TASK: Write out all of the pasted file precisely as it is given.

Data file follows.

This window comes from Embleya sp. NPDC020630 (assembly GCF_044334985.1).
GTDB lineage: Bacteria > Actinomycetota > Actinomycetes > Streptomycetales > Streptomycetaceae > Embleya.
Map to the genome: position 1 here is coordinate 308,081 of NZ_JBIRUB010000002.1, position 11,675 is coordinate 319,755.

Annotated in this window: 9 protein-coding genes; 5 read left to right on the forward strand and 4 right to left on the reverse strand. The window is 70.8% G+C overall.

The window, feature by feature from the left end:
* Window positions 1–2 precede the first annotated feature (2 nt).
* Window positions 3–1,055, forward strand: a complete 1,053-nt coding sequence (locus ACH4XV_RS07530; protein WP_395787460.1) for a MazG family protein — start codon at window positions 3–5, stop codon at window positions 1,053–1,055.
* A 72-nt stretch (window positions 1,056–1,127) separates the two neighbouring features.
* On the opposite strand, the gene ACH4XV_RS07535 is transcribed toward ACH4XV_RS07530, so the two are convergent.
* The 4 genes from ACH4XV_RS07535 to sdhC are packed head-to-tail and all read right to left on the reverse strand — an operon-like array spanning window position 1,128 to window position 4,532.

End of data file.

This window comes from Embleya sp. NPDC020630 (assembly GCF_044334985.1).
GTDB lineage: Bacteria > Actinomycetota > Actinomycetes > Streptomycetales > Streptomycetaceae > Embleya.
Map to the genome: position 1 here is coordinate 308,081 of NZ_JBIRUB010000002.1, position 11,675 is coordinate 319,755.

Annotated in this window: 9 protein-coding genes; 5 read left to right on the forward strand and 4 right to left on the reverse strand. The window is 70.8% G+C overall.

The window, feature by feature from the left end:
* Window positions 1–2 precede the first annotated feature (2 nt).
* Window positions 3–1,055, forward strand: a complete 1,053-nt coding sequence (locus ACH4XV_RS07530; protein WP_395787460.1) for a MazG family protein — start codon at window positions 3–5, stop codon at window positions 1,053–1,055.
* A 72-nt stretch (window positions 1,056–1,127) separates the two neighbouring features.
* On the opposite strand, the gene ACH4XV_RS07535 is transcribed toward ACH4XV_RS07530, so the two are convergent.
* The 4 genes from ACH4XV_RS07535 to sdhC are packed head-to-tail and all read right to left on the reverse strand — an operon-like array spanning window position 1,128 to window position 4,532.